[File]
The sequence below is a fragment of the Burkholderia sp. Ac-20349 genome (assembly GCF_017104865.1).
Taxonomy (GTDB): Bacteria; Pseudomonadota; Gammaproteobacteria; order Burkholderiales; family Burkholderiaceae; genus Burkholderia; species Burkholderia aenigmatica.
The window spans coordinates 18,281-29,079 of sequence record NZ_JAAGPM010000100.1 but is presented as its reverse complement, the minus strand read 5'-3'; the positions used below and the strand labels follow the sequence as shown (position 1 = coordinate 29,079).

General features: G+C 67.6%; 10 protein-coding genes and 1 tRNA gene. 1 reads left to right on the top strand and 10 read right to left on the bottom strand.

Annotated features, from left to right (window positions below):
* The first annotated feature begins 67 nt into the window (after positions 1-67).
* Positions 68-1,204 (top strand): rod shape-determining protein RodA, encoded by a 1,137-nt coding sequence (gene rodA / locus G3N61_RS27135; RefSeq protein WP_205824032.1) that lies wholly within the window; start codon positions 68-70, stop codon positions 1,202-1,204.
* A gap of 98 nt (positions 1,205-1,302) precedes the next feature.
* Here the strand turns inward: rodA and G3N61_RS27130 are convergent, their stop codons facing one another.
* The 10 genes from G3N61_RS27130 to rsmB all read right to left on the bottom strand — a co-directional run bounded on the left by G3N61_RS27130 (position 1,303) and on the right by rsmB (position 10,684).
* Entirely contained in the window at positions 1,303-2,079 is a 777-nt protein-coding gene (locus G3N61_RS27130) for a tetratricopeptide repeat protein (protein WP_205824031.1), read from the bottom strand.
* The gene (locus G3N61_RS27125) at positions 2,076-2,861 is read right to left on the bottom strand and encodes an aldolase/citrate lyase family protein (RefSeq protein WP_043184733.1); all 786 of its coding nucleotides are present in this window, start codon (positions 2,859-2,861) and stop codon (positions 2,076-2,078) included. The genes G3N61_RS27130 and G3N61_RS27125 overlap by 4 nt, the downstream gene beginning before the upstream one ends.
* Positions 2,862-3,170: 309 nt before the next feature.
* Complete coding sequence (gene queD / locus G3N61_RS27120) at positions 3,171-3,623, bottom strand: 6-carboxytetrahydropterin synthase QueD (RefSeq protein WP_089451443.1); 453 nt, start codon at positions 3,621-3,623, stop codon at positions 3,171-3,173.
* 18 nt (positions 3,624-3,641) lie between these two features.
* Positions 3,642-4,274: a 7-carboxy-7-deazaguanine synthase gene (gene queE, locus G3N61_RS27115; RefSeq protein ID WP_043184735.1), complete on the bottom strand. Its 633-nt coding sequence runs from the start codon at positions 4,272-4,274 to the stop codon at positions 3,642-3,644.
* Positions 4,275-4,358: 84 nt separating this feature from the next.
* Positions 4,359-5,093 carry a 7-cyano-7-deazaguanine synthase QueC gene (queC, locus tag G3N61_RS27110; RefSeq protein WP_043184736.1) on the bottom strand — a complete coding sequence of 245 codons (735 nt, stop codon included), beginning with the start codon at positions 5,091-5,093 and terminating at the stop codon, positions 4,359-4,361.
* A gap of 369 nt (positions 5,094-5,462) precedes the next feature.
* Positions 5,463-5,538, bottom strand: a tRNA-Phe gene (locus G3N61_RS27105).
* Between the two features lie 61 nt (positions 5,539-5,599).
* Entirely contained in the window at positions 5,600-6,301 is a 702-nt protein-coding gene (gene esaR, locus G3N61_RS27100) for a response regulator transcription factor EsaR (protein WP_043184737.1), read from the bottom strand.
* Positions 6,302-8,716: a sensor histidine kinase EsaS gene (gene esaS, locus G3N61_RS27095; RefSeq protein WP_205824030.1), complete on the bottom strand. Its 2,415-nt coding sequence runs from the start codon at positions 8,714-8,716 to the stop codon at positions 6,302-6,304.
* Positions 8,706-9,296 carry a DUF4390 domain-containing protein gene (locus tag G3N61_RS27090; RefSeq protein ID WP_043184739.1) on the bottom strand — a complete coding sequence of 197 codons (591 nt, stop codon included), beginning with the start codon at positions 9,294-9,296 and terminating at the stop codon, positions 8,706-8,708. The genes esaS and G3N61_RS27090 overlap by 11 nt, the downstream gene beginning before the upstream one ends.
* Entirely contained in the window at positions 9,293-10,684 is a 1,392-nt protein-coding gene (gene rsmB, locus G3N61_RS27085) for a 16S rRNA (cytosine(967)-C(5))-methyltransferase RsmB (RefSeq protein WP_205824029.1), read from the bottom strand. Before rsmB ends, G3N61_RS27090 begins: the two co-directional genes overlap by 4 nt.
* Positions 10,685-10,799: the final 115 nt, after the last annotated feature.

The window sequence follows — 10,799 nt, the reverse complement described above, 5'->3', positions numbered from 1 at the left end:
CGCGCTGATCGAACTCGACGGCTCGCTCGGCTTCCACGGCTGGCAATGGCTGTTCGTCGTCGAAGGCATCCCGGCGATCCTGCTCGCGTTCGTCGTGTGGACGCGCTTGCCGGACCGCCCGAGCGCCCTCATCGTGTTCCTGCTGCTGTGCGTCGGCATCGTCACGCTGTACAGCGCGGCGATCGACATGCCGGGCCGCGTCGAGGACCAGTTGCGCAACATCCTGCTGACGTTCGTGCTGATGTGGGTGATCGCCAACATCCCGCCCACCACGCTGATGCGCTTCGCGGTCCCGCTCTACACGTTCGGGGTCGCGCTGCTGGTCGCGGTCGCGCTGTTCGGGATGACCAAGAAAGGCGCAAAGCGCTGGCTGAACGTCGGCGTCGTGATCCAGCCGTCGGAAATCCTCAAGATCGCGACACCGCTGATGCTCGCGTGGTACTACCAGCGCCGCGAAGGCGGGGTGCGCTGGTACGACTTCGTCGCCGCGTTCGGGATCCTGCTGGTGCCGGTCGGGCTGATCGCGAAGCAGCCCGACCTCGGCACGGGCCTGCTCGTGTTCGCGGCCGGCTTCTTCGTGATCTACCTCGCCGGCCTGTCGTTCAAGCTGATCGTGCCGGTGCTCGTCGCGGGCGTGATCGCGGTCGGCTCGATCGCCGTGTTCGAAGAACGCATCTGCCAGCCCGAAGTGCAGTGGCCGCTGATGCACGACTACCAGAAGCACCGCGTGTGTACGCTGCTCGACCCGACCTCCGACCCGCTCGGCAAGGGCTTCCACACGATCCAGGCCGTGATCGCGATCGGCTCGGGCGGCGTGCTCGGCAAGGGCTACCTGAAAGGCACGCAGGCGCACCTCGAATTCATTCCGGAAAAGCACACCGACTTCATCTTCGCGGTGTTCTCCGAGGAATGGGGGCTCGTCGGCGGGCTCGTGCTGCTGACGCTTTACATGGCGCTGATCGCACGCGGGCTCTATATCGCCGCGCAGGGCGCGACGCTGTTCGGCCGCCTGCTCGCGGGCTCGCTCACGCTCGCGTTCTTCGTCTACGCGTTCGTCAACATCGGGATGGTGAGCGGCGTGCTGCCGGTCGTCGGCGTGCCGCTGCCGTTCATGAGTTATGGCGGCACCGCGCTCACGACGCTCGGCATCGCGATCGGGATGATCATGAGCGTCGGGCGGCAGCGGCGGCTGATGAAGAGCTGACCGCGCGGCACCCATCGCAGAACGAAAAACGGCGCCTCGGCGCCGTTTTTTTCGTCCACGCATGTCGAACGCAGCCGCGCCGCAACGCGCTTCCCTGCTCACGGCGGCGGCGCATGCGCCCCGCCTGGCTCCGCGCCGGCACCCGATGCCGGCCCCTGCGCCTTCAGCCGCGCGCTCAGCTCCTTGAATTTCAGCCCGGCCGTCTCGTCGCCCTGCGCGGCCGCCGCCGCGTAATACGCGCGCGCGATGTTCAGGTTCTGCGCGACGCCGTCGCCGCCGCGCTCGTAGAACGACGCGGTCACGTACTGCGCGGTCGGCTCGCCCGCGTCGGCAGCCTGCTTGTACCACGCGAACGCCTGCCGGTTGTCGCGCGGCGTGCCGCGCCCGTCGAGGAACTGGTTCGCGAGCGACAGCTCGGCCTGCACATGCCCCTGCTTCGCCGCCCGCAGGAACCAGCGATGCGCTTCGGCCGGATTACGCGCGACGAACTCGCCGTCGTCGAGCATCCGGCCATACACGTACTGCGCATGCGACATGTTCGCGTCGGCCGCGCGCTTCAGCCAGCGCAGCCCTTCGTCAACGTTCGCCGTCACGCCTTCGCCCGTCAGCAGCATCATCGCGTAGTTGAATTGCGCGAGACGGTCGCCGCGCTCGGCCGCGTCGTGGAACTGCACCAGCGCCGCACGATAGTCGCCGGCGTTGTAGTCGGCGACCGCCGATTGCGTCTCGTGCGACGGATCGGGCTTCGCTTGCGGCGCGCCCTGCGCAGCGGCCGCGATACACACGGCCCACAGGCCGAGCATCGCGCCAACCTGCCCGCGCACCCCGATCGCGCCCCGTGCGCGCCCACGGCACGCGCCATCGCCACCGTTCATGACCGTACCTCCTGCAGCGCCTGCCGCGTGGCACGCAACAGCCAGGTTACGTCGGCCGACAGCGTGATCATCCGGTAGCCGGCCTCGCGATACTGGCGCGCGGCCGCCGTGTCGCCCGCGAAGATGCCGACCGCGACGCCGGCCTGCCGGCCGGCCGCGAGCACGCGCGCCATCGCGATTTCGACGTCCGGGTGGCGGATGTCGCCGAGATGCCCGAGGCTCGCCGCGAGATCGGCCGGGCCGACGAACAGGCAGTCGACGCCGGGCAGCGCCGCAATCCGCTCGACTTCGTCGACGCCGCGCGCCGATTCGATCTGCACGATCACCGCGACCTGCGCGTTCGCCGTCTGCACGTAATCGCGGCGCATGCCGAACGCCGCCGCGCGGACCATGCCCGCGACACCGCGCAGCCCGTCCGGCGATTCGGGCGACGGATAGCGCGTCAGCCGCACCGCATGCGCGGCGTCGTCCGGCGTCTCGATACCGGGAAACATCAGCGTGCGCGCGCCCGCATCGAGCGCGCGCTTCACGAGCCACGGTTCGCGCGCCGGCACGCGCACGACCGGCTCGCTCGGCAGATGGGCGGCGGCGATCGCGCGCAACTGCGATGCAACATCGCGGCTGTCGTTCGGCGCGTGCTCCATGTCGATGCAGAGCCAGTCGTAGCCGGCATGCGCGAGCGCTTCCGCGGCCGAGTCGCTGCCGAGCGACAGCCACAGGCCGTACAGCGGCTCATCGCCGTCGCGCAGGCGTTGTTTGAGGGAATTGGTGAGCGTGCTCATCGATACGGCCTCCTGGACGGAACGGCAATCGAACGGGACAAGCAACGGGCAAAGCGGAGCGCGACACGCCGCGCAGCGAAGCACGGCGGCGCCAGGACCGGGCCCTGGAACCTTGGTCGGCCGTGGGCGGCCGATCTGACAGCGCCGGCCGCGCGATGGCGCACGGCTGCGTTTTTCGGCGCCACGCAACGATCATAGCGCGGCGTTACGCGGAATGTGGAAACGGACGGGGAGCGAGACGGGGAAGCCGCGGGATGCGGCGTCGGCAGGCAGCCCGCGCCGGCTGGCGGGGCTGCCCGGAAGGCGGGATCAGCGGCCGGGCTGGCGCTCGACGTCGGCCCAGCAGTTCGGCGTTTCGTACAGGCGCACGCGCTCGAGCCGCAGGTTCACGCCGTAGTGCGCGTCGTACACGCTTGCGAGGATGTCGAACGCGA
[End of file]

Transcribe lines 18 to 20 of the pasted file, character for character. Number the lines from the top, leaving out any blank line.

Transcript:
* Positions 4,359-5,093 carry a 7-cyano-7-deazaguanine synthase QueC gene (queC, locus tag G3N61_RS27110; RefSeq protein WP_043184736.1) on the bottom strand — a complete coding sequence of 245 codons (735 nt, stop codon included), beginning with the start codon at positions 5,091-5,093 and terminating at the stop codon, positions 4,359-4,361.
* A gap of 369 nt (positions 5,094-5,462) precedes the next feature.
* Positions 5,463-5,538, bottom strand: a tRNA-Phe gene (locus G3N61_RS27105).